What is a better design principle when designing SQL Server tables.

One can either add columns (ie grow horizontally) or grow it vertically (ie rather adding rows)

I have a situation when there are normally a number of items, say 2- 12 that are generally related to one another. Just to keep it simple, they would have the same values in 4 of their columns but 3 would be different.

Would it be better to now add the 12 entries in their own row, or would it be better to say add additional columns that would help me combine all the entries into one row, but be able to identify which one was which.

I dont think I have explained the situation well enough to get a specific answer relating to my situation.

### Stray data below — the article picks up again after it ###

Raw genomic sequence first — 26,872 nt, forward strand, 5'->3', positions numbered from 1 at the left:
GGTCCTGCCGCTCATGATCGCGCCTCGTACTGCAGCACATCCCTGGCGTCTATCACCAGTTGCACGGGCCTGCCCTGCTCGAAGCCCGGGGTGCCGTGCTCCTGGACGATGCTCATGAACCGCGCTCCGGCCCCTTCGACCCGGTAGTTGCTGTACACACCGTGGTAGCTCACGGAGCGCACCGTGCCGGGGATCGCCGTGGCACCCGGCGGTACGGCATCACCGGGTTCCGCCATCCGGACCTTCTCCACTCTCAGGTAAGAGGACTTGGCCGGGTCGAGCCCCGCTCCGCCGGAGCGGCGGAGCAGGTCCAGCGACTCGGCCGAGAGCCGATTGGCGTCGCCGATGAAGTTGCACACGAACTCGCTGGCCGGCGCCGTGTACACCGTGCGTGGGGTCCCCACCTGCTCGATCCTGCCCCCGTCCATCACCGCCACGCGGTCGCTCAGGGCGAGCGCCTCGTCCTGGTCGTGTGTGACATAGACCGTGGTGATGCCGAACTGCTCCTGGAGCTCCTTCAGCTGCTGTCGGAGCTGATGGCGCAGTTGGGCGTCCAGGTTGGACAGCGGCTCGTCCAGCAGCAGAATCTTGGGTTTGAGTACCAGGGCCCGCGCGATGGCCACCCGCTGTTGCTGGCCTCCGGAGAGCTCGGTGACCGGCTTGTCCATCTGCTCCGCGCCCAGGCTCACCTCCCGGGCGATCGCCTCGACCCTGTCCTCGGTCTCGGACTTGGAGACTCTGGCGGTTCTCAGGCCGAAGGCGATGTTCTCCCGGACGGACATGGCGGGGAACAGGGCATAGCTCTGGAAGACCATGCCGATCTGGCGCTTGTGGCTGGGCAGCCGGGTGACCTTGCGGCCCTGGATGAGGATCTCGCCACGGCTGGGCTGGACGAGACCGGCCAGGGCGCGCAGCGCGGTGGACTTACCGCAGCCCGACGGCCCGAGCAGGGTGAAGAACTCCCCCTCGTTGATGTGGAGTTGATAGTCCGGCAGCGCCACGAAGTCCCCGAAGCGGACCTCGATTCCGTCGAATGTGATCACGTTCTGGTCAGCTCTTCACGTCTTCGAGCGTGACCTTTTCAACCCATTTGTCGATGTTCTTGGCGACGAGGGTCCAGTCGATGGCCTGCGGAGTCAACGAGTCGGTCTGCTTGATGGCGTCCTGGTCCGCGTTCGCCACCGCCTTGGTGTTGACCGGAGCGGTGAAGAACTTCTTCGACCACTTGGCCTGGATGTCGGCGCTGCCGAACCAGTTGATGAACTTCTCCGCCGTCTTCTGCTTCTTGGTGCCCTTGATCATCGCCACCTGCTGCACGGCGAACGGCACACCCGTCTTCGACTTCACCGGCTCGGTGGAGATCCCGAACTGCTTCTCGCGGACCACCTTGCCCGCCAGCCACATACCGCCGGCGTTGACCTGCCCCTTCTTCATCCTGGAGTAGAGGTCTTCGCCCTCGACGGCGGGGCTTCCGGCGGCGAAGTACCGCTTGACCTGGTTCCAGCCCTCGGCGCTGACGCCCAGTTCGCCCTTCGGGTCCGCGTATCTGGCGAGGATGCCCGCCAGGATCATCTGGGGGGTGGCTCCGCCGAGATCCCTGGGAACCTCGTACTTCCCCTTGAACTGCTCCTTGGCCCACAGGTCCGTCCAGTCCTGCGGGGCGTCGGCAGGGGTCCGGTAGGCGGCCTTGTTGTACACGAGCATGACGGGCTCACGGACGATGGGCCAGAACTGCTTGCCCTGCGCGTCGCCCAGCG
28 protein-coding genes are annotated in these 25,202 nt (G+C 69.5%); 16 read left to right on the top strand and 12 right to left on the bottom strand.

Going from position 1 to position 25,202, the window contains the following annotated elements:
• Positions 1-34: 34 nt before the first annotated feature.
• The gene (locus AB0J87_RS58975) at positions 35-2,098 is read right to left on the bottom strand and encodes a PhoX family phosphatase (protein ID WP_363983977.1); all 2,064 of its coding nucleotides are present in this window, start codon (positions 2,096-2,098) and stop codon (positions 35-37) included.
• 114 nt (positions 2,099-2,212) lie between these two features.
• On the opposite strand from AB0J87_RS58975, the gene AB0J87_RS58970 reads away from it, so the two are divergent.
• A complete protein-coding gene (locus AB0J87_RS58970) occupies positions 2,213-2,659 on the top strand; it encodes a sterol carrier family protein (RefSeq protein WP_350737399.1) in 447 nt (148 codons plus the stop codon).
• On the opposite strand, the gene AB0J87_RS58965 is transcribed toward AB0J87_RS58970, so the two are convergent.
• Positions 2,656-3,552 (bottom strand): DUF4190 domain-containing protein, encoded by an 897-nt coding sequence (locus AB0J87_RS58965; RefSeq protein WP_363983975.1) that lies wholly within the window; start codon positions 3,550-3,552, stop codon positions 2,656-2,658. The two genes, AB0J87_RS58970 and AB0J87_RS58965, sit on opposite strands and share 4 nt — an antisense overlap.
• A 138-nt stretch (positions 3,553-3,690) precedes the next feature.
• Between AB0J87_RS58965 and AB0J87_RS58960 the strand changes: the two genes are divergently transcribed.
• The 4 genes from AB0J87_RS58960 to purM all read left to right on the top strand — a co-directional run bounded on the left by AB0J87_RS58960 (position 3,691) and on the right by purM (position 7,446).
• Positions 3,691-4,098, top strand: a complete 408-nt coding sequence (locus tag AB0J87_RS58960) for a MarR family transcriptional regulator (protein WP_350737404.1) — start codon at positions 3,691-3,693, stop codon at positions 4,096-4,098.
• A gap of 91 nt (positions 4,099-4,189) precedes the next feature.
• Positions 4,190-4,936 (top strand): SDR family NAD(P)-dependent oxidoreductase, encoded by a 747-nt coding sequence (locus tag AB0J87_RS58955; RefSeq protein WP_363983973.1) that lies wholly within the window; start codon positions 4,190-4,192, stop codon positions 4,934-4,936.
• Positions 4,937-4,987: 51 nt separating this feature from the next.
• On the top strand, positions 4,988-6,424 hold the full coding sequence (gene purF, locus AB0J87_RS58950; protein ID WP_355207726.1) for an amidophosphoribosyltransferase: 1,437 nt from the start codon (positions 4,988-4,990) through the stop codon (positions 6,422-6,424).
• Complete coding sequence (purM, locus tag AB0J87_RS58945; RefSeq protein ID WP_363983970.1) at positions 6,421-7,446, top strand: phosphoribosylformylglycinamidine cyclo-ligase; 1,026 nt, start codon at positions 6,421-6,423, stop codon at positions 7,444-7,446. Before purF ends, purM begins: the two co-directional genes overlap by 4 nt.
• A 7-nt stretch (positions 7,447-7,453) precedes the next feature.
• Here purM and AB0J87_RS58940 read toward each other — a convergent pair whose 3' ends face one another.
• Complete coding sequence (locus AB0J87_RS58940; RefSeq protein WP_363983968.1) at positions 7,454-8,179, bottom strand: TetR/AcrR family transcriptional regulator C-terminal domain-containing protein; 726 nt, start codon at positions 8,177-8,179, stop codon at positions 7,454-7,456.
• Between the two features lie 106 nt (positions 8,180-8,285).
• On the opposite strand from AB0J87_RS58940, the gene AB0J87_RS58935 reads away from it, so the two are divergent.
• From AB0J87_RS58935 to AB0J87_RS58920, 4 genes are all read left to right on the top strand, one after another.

But I am asking in general which is better practice?

2 Answers 2


The extreme example of the vertical design pattern is called entity-attribute-value. Generally speaking, you don't want to use the EAV design pattern with SQL Server due to challenges with indexing and constant joins.

To find the right middle ground, review Joe Celko's post on normalization in SQL Server Central's Stairways series. Note the sections on 3rd normal form.


The correct way doesn't exist... In dinamic table in SQL DB in my work I have seen equally horizontally and vertically. The road to follow is common sense applied to the specific context, generally the management software using horizontal tables because easier to manage dynamically at runtime, software for "mission-critical" or "special purpose" use vertical tables, the most elegant and efficient in performance but also more complex searches, and data reconstruction ...

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